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What Customer Demand and Your Startup Balance Sheets Imply about Your Startup's Strategy

Among the most useful frameworks I’ve found to manage a company in this era is the 2×2 matrix above. This matrix answers the question: what should the company’s stance be. It also raises the question: when should it change?

One could argue times like these all good opportunities to adopt a defensive posture: focus on product, limit GTM hiring, and modulate burn. A million saved is a million raised.

On the other hand, one could argue, now is a great time to press competitive advantage, win share, and emerge from this epoch stronger for it. Fortune favors the bold.

Both are equally viable strategies. So, which should yours be? Here’s one way to think about it.

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On the y-axis, you will find customer demand for the product, from tepid to ravenous. The x-axis explores the cash balance of the company from thin coffers to overflowing war chest.

A thin balance sheet and tepid demand (bottom left). This is a hard place to be. The most important goal is to get to cash flow breakeven. A company in this position must prioritize survival and longevity.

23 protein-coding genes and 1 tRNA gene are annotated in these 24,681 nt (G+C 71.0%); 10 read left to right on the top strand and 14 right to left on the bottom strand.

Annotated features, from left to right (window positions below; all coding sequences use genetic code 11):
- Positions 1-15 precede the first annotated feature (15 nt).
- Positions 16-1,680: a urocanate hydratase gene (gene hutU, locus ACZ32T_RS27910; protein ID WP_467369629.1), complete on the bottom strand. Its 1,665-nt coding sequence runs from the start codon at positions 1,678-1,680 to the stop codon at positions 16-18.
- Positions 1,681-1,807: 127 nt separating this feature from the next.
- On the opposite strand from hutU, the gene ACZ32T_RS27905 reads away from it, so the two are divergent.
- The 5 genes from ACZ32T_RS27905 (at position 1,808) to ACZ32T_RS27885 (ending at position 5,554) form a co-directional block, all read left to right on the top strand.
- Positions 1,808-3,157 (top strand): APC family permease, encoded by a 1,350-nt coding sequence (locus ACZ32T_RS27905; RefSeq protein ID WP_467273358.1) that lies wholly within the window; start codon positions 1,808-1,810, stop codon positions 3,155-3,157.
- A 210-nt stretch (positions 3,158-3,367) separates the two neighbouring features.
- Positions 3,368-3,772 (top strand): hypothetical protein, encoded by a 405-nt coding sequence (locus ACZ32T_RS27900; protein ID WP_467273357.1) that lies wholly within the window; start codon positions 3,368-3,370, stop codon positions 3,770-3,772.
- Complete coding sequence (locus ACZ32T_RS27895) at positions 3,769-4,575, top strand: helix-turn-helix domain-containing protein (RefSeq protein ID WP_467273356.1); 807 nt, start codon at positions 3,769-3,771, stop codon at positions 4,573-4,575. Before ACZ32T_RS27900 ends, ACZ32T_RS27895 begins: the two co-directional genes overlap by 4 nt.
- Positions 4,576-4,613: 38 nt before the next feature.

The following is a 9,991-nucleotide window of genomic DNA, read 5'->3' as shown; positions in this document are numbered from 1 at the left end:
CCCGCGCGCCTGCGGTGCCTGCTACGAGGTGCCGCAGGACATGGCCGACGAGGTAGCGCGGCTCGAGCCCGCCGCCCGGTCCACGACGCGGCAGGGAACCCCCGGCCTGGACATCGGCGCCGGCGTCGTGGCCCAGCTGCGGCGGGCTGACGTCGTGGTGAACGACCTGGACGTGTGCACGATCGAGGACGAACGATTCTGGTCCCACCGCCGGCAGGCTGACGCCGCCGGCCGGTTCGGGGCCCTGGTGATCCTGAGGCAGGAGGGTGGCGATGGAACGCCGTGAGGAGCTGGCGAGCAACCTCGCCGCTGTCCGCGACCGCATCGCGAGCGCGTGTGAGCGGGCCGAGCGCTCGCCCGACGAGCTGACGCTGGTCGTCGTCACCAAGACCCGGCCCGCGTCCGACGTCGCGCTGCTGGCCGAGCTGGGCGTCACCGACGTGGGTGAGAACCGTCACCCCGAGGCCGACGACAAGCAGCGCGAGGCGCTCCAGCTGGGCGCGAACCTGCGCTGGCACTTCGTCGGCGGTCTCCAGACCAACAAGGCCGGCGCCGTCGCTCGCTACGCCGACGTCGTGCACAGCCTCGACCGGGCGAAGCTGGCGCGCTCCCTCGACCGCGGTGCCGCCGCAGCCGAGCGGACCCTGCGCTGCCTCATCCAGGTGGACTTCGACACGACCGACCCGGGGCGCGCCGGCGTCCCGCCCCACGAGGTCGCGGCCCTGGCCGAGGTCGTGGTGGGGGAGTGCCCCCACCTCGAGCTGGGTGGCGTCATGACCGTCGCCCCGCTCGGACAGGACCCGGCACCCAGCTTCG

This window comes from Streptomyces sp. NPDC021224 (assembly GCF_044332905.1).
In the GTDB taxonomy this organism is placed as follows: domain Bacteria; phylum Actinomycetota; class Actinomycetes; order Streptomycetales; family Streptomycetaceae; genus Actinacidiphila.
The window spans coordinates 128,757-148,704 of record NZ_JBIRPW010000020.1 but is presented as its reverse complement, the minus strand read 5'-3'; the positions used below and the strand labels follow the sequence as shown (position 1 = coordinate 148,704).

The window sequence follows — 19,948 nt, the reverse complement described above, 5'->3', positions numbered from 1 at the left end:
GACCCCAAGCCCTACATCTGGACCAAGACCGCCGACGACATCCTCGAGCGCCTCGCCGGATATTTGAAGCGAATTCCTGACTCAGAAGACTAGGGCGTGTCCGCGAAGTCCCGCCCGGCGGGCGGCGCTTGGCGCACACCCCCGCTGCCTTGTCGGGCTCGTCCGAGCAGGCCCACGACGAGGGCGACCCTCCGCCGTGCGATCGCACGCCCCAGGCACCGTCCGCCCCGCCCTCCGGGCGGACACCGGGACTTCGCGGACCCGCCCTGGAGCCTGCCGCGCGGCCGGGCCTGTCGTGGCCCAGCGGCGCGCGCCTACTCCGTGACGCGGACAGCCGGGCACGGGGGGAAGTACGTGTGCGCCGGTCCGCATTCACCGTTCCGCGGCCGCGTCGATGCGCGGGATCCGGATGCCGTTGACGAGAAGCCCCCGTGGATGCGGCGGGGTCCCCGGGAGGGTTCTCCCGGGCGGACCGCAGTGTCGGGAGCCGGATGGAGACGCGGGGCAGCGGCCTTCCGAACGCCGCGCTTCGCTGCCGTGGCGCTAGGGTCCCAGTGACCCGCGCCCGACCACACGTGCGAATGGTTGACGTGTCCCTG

Thin balance sheet and ravenous demand (top left). Your customers' desire outstrips your ability to supply your service. Ideally, the management team should raise more capital to move to the upper right quadrant of the matrix. Venture capital, debt, or negotiating better cash collections (multi-year prepay) are all viable strategies to position the business to press its advantage.

Plenty of cash and tepid demand (bottom right). In this position, a business should focus on satisfying existing customers and invest in product advances. If customers don’t prioritize your product, scaling an expensive go to market force bolstered by significant marketing spend will likely be ineffective. Wait for your moment to come before seizing it.

Plenty of cash and ravenous demand (top right). If you’re lucky enough to be in the top right, you’re in the best position. Full speed ahead. Double down the investment in go to market, light up customer acquisition channels with marketing, pursue strategic acquisitions. Everything is on the table. It’s time for all-out offense. When you have an advantage, speed up the game.

Once the team establishes the company’s stance, they can determine the right financial plan for the rest of the year. Which quadrant is your company in today? And what does that imply about your plans for 2020?

Strategic triggers are essential complements to a plan, especially those around burn. First, when should the company raise capital? If need be, when should the company explore cutting staff to reach cash-flow break even. Which metrics suggest it’s the right time to grow the GTM teams again? Does the company want to be more or less aggressive in anticipating a recovery?

What is your strategic stance? And which are your trigger points to change it?